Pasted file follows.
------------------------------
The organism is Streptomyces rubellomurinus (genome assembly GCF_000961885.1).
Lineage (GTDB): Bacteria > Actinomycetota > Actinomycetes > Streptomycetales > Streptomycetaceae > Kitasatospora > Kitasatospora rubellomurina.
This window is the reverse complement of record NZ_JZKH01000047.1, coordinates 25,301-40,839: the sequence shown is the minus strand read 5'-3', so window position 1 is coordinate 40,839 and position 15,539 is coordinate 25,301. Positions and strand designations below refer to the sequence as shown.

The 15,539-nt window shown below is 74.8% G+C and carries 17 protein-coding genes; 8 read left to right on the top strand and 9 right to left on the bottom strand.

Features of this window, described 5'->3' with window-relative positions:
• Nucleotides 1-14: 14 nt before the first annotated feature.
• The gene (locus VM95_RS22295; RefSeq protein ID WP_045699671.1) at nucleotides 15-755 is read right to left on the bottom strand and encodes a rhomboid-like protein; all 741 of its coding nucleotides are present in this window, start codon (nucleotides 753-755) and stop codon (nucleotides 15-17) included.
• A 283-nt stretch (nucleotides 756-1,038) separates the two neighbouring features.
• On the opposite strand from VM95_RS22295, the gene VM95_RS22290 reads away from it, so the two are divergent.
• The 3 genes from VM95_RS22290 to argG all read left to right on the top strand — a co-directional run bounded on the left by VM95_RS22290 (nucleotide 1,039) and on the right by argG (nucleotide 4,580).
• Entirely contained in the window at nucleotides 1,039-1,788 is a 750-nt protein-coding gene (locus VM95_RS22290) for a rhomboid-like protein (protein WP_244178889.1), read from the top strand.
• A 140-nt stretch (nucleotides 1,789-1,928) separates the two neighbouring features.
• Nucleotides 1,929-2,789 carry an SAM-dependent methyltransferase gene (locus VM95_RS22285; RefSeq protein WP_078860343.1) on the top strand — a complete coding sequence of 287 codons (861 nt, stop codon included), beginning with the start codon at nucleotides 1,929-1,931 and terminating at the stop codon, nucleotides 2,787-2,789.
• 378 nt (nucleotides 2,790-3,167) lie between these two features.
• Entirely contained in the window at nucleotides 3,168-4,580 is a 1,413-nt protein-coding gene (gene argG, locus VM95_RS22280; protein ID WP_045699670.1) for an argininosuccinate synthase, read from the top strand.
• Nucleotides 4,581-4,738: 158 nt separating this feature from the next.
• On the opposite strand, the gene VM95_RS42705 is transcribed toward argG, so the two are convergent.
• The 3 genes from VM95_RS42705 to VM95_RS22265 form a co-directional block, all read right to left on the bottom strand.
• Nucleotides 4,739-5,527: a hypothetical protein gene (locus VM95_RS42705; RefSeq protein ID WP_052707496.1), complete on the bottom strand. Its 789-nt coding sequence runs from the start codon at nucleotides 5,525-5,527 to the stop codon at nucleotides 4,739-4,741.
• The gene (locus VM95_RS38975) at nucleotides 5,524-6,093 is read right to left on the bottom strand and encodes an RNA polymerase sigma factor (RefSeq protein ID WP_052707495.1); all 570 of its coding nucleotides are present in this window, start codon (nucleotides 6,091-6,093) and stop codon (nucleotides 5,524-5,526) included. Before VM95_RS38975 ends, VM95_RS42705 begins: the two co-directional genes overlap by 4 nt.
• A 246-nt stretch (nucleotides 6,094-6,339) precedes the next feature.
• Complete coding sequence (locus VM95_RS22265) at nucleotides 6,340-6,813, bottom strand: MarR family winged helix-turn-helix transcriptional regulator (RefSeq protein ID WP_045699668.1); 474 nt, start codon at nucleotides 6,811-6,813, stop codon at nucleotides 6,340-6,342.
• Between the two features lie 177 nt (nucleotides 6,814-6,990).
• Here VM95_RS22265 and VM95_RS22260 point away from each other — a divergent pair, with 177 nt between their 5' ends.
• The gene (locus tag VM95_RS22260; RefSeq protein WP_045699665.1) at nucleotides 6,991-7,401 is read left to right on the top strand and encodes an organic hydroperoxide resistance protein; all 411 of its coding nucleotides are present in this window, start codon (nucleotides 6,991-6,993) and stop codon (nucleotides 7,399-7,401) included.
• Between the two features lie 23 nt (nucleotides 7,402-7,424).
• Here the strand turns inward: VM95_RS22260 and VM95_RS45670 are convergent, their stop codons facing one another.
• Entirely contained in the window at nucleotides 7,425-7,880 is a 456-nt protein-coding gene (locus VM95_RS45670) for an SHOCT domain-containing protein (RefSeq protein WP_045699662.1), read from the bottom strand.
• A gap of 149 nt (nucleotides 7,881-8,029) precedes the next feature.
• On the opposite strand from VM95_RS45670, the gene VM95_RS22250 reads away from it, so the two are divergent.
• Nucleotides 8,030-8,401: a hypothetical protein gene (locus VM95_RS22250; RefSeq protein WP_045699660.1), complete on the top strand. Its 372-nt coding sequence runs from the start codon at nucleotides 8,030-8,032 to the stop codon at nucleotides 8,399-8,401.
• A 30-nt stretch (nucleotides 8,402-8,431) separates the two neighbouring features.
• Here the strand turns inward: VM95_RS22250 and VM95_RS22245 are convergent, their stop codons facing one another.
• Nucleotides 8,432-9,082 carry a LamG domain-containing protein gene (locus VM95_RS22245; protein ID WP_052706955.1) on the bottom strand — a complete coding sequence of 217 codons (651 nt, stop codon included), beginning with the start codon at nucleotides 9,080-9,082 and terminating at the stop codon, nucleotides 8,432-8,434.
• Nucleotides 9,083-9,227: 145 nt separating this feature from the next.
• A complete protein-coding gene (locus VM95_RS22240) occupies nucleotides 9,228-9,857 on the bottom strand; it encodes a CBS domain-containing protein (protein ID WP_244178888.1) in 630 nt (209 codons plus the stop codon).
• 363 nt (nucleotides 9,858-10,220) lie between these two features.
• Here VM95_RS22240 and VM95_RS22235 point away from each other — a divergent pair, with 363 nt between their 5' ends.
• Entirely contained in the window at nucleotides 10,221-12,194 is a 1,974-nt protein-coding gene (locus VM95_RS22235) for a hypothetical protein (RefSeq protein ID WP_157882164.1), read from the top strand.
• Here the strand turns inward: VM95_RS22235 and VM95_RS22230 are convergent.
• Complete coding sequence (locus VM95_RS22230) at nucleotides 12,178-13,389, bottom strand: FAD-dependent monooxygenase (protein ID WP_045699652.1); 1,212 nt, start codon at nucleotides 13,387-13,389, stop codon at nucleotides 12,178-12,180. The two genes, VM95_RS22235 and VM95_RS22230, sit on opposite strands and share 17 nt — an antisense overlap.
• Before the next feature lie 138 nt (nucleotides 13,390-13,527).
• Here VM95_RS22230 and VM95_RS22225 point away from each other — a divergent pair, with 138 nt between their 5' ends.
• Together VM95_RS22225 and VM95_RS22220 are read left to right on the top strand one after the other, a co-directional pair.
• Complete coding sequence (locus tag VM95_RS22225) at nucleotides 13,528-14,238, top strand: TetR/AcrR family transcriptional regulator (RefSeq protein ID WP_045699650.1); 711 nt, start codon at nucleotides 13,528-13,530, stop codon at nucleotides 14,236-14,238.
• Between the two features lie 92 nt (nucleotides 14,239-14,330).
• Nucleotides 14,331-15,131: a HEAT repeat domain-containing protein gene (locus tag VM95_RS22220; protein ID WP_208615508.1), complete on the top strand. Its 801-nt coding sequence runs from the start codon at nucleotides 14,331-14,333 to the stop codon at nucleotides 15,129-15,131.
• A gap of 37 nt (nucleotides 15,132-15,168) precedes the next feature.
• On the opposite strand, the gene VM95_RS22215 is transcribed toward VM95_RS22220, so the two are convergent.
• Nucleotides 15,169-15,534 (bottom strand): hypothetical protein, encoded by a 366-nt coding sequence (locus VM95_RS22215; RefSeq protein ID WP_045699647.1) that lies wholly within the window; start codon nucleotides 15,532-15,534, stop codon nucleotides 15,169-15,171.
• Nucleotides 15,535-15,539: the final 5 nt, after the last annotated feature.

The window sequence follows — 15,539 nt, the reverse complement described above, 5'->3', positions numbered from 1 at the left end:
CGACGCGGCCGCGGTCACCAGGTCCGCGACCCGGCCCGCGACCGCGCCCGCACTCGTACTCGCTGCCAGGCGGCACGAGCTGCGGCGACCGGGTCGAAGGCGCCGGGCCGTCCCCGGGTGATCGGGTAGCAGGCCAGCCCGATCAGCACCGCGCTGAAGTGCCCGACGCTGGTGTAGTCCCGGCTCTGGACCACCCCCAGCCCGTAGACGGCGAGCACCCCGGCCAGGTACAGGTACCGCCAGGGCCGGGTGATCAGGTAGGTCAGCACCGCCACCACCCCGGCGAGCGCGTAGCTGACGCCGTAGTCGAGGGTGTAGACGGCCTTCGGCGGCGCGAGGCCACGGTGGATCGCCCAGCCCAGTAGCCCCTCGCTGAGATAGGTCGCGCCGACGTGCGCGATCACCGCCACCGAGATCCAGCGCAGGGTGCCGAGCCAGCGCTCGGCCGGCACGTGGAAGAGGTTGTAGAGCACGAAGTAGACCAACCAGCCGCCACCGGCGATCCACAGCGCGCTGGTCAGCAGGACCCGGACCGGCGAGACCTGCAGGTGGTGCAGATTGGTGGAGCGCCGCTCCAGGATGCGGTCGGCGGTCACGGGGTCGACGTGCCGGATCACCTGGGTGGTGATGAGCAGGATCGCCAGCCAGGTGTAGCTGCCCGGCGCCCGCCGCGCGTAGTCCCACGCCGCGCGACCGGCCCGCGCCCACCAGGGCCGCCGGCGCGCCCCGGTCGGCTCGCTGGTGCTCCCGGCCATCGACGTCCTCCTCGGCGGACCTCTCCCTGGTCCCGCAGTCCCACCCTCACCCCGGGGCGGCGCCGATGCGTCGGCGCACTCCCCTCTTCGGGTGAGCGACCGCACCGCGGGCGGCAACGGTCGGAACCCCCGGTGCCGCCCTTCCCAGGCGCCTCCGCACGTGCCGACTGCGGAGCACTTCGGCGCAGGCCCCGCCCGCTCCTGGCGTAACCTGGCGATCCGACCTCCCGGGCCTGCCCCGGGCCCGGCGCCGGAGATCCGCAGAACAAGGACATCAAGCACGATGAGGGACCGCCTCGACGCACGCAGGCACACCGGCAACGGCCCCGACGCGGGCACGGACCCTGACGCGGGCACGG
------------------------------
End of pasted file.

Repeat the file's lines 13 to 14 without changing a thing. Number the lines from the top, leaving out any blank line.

• Nucleotides 1,929-2,789 carry an SAM-dependent methyltransferase gene (locus VM95_RS22285; RefSeq protein WP_078860343.1) on the top strand — a complete coding sequence of 287 codons (861 nt, stop codon included), beginning with the start codon at nucleotides 1,929-1,931 and terminating at the stop codon, nucleotides 2,787-2,789.
• 378 nt (nucleotides 2,790-3,167) lie between these two features.